Tuesday, August 13, 2002

FAITH IN PEOPLE: There's been a follow-up by Janis Ian to her original piece about downloads, copyright and the whole damn hoo-hah. Suddenly forced to the front of a battle she wasn't expecting, Ian expresses the hope that, while the RIAA can afford to pour millions into lobbyists pockets and the wallets of the legislators, it can't afford to alienate record buyers and offers a modest proposal, whereby all the labels would build a site to house downloads of their out-of-print material at a resonable rate - "By "reasonable" I'm not talking $1.50 per song; that's usurious when you can purchase a brand-new 17-song CD for a high price of $16.99, and a low price of $12.99. I mean something in the order of a quarter per song. I read a report recently showing that in the heyday of Napster, if record companies had agreed to charge just a nickel a download, they would have been splitting $500,000 a day, 24 hours a day, 52 weeks a year.
Record companies would have to agree that there'd be no limits on how many songs you could download, so long as you were willing to pay for each one; this is a major reason their own sites haven't been more successful."

This would also, of course, get over the other problem about charging for downloads, which is suddenly slapping a ten dollar plus bill onto something that had previously been experienced as a giveaway - although getting the labels to see and accept that would take the efforts of a stronger man than I.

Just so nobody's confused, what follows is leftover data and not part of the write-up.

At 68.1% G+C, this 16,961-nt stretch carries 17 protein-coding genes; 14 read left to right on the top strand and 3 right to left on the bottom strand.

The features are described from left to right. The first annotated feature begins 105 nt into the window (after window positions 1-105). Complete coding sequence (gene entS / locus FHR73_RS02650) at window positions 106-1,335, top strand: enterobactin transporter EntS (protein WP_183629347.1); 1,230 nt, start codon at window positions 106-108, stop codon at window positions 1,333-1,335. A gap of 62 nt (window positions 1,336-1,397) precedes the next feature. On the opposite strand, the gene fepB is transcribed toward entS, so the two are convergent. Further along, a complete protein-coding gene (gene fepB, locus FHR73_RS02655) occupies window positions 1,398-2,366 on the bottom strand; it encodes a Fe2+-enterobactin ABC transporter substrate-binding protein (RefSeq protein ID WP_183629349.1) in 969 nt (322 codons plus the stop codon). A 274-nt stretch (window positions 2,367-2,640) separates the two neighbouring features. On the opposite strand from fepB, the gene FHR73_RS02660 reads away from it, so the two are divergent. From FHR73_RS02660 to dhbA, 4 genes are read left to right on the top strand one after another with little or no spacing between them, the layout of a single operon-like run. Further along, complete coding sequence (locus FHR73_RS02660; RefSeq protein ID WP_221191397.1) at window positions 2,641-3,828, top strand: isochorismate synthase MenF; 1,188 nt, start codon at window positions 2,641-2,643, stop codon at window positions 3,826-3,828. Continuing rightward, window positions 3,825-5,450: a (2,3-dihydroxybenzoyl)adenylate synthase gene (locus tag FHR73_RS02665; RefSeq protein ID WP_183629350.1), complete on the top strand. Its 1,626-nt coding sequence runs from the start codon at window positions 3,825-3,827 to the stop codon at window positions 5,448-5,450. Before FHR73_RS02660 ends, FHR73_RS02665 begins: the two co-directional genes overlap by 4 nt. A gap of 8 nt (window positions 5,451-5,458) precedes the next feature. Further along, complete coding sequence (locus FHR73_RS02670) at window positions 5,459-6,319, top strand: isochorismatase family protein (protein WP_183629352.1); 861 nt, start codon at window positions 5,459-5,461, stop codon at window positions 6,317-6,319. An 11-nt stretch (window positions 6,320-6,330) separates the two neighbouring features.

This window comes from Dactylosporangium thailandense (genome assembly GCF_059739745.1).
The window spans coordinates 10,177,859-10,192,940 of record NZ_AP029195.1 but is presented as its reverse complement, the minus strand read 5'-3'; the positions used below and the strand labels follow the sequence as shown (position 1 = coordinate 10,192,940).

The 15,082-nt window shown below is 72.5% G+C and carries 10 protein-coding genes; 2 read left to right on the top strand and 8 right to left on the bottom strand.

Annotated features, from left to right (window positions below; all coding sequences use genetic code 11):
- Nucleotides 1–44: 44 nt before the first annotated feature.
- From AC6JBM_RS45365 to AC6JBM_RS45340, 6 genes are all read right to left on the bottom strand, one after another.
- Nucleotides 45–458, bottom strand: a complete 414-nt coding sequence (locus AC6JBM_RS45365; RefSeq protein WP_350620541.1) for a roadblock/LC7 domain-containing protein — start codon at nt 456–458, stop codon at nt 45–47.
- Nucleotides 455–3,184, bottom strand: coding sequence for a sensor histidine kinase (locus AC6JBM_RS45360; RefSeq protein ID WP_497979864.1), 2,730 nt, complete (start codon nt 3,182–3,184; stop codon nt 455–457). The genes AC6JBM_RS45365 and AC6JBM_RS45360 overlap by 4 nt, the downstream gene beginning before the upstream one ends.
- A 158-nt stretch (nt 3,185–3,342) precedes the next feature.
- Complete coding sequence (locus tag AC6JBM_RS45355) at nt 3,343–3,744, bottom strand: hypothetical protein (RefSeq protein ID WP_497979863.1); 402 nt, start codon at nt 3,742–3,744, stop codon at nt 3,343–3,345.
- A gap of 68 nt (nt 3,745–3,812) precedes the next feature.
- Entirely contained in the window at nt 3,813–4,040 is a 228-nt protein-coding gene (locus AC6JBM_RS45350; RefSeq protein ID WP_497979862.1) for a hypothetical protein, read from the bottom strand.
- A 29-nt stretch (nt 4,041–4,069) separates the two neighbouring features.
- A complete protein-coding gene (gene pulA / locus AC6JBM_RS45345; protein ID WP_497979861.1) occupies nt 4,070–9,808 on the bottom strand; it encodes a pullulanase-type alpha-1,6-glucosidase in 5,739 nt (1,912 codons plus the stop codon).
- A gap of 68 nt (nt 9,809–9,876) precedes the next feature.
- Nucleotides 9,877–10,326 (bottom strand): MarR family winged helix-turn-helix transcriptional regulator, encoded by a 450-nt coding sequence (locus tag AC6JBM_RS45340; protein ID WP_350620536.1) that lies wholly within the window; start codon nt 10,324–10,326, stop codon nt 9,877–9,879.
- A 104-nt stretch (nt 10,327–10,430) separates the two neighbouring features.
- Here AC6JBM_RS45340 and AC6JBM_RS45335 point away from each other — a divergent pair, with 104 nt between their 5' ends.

As to her first point - faith in the people - I'm not sure I can share her enthusiasm. The principle was established at the last election that the Will of the People can be interpreted by the courts, and there's precious little evidence that US capaitalism has ever heard the cries of the people it's driving over before; why the record companies should have better ears than pharmaceuticals or utilties or motors isn't clear. Indeed, an industry that believes Christina Aguilera to have the voice of a diva may prove to be the deafest of the lot. More importantly, America dominates the world of recorded music, and most of us don't have a voice in the political process that relates to how its companies operate. We're just left having to deal with its fallout.
Janis Ian's responses in full - offers of marriage to the usual address...


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